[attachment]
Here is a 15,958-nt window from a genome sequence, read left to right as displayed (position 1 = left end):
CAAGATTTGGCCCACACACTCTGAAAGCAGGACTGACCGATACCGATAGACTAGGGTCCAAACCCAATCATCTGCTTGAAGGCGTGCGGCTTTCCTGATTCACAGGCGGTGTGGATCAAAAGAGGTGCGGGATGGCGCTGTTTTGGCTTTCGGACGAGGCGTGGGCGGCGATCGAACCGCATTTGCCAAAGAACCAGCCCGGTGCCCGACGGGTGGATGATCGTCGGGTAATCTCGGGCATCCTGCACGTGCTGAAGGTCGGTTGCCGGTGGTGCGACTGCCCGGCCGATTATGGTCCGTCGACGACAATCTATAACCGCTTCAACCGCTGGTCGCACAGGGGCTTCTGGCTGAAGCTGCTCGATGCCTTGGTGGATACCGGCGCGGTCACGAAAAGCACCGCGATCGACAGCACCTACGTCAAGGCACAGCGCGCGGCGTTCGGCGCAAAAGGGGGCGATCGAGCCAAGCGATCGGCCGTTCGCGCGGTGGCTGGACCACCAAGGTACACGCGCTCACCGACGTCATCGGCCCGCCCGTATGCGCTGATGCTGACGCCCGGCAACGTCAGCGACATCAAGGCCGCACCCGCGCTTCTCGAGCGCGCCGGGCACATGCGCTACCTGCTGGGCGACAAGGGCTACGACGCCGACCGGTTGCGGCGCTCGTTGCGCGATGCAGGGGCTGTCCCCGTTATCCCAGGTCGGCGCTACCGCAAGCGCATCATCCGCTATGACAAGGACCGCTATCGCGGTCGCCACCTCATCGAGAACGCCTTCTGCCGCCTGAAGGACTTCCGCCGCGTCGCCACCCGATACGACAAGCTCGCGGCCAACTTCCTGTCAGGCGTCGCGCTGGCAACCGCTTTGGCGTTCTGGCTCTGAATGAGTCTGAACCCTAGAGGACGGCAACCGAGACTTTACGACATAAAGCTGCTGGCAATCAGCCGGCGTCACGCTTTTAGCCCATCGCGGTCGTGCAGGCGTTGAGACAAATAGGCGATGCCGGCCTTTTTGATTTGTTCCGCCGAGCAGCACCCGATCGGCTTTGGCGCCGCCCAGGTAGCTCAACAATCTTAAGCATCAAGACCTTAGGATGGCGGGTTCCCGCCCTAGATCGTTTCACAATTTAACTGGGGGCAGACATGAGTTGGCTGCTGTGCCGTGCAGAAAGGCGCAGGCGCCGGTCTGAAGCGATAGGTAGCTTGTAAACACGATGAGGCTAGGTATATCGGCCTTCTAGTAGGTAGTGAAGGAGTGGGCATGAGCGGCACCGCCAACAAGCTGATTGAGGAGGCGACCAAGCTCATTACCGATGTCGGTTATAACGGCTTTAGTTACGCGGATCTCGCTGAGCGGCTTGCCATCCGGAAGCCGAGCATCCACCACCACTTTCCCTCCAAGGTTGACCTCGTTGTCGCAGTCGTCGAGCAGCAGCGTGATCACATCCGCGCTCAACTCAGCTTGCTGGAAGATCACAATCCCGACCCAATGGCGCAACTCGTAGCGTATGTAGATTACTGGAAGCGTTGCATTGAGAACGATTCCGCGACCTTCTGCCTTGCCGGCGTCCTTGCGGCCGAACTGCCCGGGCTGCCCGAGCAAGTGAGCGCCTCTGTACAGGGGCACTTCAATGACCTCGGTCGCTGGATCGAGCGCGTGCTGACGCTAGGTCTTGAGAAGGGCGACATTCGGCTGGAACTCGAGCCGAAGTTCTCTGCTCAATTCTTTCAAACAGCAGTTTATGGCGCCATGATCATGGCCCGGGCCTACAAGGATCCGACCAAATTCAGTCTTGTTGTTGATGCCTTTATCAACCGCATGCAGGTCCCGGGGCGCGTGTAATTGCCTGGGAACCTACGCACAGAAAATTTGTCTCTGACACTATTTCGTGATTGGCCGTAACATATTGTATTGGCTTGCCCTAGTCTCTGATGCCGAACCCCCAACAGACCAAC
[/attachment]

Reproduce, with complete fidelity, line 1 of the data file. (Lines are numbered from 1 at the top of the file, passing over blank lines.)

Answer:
Here is a 15,958-nt window from a genome sequence, read left to right as displayed (position 1 = left end):